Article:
Close encounter between Wild Oats and Comanche as Rolex Sydney Hobart gets underway

There was excitement and controversy at the start of the 2017 Rolex Sydney Hobart as the four 100ft super maxis led the fleet out of the harbour.

In the light (10 knot) easterly, the pace during the pre-start was much less frenetic than normal. Instead of the big boats slicing through the smaller fleets before lining up on their own start line, they floated quietly, changing headsails and manoeuvring towards their preferred position for the gun.

Usually Mark Richards lines Wild Oats XI up on the pin end but today he chose the boat end and it didn't work. Caught by a sudden drop in the wind strength, Oats was well short of the line and it was LDV Comanche, with Jimmy Spithill on the helm, that led the fleet.

Spithill's America's Cup team mate Tom Slingsby was to windward of Comanche but got some bad air and dropped back. In the middle of the line, Black Jack was looking good and closed up to windward of the big red indian.

Approaching the first turning mark off Manly, it was obvious that no tack was required and Black Jack tucked her nose inside Comanche and carried her past the mark. A call of “water” from Spithill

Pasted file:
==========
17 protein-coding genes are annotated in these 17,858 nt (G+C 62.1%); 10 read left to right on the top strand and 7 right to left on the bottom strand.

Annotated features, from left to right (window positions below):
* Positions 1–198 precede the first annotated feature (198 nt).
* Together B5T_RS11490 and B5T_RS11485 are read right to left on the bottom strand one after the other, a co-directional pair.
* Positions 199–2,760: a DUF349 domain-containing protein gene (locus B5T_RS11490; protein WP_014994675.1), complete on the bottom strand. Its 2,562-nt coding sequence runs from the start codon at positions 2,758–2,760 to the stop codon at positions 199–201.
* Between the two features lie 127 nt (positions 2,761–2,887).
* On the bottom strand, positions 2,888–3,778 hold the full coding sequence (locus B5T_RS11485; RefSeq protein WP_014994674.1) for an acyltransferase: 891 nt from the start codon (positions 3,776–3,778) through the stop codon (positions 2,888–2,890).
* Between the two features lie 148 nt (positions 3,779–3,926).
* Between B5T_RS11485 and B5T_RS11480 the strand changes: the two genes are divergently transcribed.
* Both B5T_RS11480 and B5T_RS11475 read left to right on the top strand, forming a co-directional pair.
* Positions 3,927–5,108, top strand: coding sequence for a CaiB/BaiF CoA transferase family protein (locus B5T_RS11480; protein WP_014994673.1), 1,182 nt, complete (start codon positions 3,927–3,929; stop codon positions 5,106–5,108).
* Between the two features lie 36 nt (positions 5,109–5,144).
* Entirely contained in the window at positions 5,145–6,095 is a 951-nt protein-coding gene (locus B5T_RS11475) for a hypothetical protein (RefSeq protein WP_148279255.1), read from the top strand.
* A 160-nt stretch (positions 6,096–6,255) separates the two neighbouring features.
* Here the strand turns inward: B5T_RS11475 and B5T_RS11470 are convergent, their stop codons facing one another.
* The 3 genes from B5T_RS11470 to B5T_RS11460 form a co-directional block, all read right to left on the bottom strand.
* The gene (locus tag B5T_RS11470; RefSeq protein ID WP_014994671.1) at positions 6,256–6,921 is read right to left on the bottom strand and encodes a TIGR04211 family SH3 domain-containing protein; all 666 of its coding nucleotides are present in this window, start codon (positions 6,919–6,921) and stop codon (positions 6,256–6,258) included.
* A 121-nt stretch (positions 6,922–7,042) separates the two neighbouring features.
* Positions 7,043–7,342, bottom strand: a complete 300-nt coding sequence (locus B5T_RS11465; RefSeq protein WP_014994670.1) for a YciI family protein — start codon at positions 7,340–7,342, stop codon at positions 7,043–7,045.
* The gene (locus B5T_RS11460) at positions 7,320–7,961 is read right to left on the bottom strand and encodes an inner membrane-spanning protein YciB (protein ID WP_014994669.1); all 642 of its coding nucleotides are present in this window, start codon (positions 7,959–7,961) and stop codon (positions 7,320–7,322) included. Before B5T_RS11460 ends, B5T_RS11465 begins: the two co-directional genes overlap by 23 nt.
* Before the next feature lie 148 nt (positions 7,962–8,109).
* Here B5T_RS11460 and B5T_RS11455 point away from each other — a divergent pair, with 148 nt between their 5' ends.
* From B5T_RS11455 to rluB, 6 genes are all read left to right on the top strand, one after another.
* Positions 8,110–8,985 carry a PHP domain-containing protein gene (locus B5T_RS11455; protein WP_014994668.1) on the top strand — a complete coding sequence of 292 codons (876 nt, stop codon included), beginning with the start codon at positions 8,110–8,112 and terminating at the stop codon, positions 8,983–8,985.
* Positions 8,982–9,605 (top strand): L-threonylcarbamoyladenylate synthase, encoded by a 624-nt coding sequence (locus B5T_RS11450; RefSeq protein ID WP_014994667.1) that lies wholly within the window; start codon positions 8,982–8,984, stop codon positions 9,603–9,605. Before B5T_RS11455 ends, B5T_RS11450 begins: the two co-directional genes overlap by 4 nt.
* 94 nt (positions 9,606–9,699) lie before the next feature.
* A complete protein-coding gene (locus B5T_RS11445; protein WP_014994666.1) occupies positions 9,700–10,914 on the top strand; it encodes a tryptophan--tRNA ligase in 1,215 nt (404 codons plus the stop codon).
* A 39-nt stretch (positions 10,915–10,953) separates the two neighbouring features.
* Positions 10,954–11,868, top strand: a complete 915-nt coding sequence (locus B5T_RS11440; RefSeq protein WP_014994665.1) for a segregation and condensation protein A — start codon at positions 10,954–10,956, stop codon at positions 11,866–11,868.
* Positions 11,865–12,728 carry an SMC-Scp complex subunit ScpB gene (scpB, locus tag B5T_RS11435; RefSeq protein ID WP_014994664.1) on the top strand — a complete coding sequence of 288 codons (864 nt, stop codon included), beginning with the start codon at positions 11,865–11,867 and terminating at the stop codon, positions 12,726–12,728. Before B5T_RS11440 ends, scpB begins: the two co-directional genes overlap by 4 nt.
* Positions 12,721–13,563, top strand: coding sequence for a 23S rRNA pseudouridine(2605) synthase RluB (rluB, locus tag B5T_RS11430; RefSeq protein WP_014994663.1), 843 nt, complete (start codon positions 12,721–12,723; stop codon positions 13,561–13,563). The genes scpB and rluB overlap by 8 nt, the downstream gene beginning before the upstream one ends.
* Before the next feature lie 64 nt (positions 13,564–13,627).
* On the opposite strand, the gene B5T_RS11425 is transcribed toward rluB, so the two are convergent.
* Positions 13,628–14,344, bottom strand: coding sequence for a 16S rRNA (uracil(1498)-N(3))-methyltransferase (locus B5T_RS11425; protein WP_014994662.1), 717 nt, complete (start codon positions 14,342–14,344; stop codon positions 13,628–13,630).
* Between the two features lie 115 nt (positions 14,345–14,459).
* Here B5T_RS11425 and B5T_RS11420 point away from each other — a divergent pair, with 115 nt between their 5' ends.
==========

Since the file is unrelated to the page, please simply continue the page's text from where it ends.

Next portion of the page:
forced Black Jack to tack and the two leaders headed out through the heads to the second turning mark.

Oats had made up some ground and was third around the Manly buoy, with Infotrack, a heavier boat, struggling in the very light airs, suffering the indignity of following Wild Oats X, the RP65.

In the sloppy seas of the open ocean, even the super maxis struggled to get any momentum as they stayed hard on the wind towards the final mark.

Comanche, heading out to sea on starboard, called Wild Oats who were on port and a very close encountered followed. Oats tacked on their air and there was an immediate cry of 'protest” and plenty of waving arms. The red protest flag was raised on the backstay of Comanche but Oats declined to do penalty turns, obviously choosing to leave this one up to the jury in Hobart.

Meanwhile Black Jack had stayed out of the fight and sailed a perfect line to the final turning mark. She was first around, the crew eased sheets and hoisted a big reaching sail, headed for Hobart.

In the fleets behind there were more close crosses as the TP52s, favoured for handicap honours if the weather patterns play out as predicted, and all the 30 and 40 footers tried to get out of the harbour with the fewest manoeuvres.

It was an impressive sight as more than 100 racers charged south. The tracker will be up and running shortly and can be viewed at  http://www.rolexsydneyhobart.com/tracker/.

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